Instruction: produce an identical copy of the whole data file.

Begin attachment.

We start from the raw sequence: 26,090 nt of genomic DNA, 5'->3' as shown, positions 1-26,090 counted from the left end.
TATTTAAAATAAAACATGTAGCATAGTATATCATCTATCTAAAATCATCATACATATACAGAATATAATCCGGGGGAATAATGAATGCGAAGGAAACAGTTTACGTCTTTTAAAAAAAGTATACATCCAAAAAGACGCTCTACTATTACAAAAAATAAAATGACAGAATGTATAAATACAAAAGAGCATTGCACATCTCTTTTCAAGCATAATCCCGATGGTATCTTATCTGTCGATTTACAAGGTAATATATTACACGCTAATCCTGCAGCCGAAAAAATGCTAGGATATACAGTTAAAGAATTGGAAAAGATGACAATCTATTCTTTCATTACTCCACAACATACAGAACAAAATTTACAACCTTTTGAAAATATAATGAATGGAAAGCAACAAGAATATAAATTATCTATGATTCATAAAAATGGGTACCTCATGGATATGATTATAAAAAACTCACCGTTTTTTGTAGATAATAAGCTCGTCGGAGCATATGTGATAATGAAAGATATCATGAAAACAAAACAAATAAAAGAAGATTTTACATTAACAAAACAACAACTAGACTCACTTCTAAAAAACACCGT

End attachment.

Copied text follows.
We start from the raw sequence: 26,090 nt of genomic DNA, 5'->3' as shown, positions 1-26,090 counted from the left end.
TATTTAAAATAAAACATGTAGCATAGTATATCATCTATCTAAAATCATCATACATATACAGAATATAATCCGGGGGAATAATGAATGCGAAGGAAACAGTTTACGTCTTTTAAAAAAAGTATACATCCAAAAAGACGCTCTACTATTACAAAAAATAAAATGACAGAATGTATAAATACAAAAGAGCATTGCACATCTCTTTTCAAGCATAATCCCGATGGTATCTTATCTGTCGATTTACAAGGTAATATATTACACGCTAATCCTGCAGCCGAAAAAATGCTAGGATATACAGTTAAAGAATTGGAAAAGATGACAATCTATTCTTTCATTACTCCACAACATACAGAACAAAATTTACAACCTTTTGAAAATATAATGAATGGAAAGCAACAAGAATATAAATTATCTATGATTCATAAAAATGGGTACCTCATGGATATGATTATAAAAAACTCACCGTTTTTTGTAGATAATAAGCTCGTCGGAGCATATGTGATAATGAAAGATATCATGAAAACAAAACAAATAAAAGAAGATTTTACATTAACAAAACAACAACTAGACTCACTTCTAAAAAACACCGT